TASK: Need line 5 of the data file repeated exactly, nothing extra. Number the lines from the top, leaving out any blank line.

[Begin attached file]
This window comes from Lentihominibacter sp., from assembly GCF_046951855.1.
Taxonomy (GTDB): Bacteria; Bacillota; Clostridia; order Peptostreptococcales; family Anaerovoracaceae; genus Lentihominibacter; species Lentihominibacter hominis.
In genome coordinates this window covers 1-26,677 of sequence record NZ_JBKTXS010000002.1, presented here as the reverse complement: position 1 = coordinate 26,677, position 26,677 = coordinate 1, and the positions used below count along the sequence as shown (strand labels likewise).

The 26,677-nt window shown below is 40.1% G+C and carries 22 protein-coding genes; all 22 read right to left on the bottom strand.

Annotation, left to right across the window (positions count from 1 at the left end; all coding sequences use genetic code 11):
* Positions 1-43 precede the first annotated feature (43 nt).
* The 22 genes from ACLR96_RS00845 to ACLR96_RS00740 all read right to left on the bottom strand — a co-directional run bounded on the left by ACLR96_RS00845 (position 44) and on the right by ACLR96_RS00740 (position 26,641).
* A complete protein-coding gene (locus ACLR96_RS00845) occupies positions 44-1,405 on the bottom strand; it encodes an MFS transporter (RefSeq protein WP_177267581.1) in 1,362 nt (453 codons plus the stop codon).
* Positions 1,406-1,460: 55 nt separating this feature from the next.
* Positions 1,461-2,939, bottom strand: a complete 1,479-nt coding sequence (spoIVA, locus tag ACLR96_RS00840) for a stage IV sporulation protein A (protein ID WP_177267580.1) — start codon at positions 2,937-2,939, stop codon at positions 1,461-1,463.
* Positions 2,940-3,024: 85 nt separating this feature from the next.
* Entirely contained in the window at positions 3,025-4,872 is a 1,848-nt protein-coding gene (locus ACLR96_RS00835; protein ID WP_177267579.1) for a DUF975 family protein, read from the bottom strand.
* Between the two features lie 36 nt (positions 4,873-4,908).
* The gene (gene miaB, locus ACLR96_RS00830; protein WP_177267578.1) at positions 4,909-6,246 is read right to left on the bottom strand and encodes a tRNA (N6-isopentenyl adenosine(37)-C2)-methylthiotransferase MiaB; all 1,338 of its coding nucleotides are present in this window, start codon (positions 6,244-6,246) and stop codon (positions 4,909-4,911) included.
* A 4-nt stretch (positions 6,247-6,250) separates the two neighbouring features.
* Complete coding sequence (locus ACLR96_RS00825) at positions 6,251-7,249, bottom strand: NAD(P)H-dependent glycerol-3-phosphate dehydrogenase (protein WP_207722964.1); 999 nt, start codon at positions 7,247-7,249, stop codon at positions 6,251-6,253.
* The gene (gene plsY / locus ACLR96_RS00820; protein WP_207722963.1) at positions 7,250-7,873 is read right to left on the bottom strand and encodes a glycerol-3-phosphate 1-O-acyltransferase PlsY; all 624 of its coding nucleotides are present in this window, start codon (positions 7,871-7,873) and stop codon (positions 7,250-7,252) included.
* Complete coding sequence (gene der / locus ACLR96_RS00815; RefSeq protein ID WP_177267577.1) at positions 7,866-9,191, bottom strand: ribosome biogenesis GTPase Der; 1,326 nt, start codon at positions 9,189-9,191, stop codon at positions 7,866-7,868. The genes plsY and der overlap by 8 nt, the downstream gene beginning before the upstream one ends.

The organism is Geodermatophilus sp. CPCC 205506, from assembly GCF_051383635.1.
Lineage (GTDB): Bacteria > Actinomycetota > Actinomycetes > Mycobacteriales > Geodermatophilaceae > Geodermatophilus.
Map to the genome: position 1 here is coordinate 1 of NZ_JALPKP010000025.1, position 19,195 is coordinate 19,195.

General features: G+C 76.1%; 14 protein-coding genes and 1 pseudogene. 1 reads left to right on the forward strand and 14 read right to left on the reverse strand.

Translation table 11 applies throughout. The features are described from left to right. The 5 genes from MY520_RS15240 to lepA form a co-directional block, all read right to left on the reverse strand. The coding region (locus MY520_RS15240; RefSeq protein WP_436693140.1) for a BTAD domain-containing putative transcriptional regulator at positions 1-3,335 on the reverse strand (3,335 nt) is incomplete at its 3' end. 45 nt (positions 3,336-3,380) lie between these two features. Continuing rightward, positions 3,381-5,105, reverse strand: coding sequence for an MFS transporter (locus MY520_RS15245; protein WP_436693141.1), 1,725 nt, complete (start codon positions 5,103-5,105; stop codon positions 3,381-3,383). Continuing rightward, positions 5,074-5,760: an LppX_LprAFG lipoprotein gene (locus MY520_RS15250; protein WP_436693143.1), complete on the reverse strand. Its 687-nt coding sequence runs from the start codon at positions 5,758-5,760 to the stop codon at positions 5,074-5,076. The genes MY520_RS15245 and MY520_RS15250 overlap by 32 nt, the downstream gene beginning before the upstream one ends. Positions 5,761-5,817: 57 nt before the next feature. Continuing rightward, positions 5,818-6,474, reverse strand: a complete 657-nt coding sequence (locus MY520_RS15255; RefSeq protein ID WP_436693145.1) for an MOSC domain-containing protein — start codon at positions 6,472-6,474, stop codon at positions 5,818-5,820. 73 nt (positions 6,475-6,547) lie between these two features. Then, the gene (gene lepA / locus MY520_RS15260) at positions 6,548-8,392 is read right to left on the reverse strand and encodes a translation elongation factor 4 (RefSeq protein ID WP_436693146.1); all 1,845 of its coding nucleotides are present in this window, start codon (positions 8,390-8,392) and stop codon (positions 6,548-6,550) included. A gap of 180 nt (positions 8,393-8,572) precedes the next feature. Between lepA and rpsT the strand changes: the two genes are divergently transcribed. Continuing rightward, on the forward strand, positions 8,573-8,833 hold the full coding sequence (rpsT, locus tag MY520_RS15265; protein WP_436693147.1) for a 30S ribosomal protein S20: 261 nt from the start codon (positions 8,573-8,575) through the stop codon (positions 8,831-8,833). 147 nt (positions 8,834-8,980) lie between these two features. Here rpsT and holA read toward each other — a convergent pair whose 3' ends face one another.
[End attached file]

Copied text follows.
Annotation, left to right across the window (positions count from 1 at the left end; all coding sequences use genetic code 11):